“Thy kingdom come, thy will be done, as it is in heaven, so on earth” – Heaven, indeed His kingdom, is a spiritual realm of true love and peace. This line reminds us to pray that the perfect love and peace, God’s will, be made manifest through us and our actions here on earth.

“Give us bread for our needs every day” encourages us to focus our prayers on our needs, not on selfish desires. It can also be viewed from a spiritual aspect. John 6:35 tells us, “Jesus said to them, “I am the bread of life; whoever comes to me shall not hunger, and whoever believes in me shall never thirst.”” When we hold Jesus in our hearts, when we focus our lives on living in a relationship with Him, He will fulfill all of our spiritual needs each and every day.

“And forgive us our offenses, for we have also forgiven all who have offended us.” Here we are reminded to confess our errors to God, that they may be forgiven. It also implies we live a life of forgiving others. Notice it doesn’t say we will, or we might someday forgive others. It doesn’t say we forgive only those who we deem worthy of forgiveness. It states quite clearly that we have already forgiven ALL who have offended us.

“And do not let us enter into temptation, but deliver us from evil” is our plea that God’s Holy Spirit guide us away from those things that would separate us from Him.

As we can see in the Lord’s Prayer, Jesus gave us a beautiful example of how we should pray. The Lord’s Prayer isn’t necessarily one we must memorize and recite over and over again. Can we? Yes! but, as with all prayer, what matters is that it comes from the heart. If we simply memorize and recite the words, without truly feeling them in our hearts, they are simply shallow words devoid of meaning. Remember, God doesn’t care what words we use. He is far more interested in having a deep, heart-felt relationship with us.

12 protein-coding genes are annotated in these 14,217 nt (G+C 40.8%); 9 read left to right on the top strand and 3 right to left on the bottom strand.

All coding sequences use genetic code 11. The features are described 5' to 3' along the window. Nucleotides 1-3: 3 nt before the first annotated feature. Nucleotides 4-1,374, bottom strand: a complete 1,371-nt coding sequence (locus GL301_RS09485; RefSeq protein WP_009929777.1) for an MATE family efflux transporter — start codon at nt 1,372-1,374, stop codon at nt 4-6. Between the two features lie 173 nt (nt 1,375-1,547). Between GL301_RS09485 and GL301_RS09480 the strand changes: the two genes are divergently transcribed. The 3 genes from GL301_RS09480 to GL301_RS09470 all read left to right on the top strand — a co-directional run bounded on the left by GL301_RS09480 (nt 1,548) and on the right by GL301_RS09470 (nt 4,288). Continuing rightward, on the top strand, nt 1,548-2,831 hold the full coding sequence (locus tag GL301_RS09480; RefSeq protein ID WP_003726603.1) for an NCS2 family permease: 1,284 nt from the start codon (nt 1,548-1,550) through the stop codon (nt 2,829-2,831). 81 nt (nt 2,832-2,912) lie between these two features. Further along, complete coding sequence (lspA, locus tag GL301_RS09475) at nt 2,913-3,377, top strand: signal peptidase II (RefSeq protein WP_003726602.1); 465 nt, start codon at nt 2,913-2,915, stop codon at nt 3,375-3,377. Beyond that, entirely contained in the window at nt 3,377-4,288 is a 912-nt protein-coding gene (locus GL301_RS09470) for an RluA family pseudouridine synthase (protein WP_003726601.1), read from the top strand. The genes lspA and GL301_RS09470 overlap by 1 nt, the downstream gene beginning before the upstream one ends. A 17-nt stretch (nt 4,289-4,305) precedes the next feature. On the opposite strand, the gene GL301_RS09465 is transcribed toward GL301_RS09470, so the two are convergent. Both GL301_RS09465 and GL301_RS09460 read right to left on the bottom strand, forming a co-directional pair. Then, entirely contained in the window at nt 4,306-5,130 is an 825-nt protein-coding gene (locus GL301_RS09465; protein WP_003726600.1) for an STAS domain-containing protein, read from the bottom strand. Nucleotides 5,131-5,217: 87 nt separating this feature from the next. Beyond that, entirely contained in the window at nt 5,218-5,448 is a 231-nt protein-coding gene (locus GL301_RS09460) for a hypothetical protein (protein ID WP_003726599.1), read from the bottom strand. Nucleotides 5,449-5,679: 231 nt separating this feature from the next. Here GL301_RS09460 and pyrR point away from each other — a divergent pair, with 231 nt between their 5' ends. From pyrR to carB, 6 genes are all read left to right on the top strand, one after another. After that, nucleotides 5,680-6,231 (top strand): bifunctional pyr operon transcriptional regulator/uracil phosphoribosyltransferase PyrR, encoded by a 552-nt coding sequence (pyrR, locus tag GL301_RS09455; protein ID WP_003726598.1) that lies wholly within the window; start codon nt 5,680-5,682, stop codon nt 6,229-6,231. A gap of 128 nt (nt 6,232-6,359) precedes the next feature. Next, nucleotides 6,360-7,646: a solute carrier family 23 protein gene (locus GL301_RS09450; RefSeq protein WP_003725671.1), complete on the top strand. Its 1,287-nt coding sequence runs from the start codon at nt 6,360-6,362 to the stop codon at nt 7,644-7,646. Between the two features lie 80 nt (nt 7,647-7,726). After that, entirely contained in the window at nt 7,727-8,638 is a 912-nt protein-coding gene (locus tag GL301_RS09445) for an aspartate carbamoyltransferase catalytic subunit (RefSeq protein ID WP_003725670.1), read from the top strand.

Closing Thoughts

As we begin a New year, and we recommit our lives to Jesus, or perhaps commit our lives to Him for the first time, let’s also make a commitment to utilize our most powerful tool in developing and deepening our relationship with Him – prayer.

As most of you know, my favorite Christian-themed movie that we’ve shown on movie night is To Save a Life. in the movie, the main character, Jake, is completely new to faith. When it came to prayer, he had no idea where to start. He simply prayed:

“God, I don’t know if I’m allowed to be mad at you, but I am.

All this has happened to me, and I’m trying my best to do the right thing,

and everything around me just keeps getting worse.

Chris told me I could ask you for help…but I don’t even know what that is,

but I know that I need it. I don’t have anywhere else to turn.

All I know is that I can’t do this by myself.

God, please, just give me the strength to do what’s right.”

Jake’s life was completely falling apart. His parents were getting divorced, his girlfriend was pregnant, he was in jeopardy of losing his basketball scholarship, his childhood best friend had committed suicide, and he had lost all his popularity and status at school. To me, his prayer, in all its simplicity, hit the main points of the Lord’s Prayer. He glorified God, and he wanted God to guide him and give him strength to do what’s right. Like our quote, he didn’t pray for specific outcomes. He prayed for strength to make it through, and to do what’s right. What a beautifully simplistic way of saying ‘feed me spiritually, forgive me any wrongs, and help me forgive others’. Did Jake use all the words of the Lord’s Prayer? No. But was he sincere, and was his prayer from the heart? Yes! And so it can be for us. Whether you’re new to prayer or prayer is part of your everyday life, if you choose to recite the Lord’s Prayer, by all means, do so. Just do it from the heart and make sure you mean it. If you choose not to use the exact words of the Lord’s Prayer, that’s okay, too. Like Jake’s, your prayers can be very simple. Just remember Jesus’ formula. The more you do, the closer to God you will feel, you will truly experience Jesus living in and through you, and the deeper your relationship will be.


  • Philippians 4:6
  • Luke 11:1
  • James 1:13
  • Luke 11:2-4
  • Matthew 6:9-13
  • John 6:35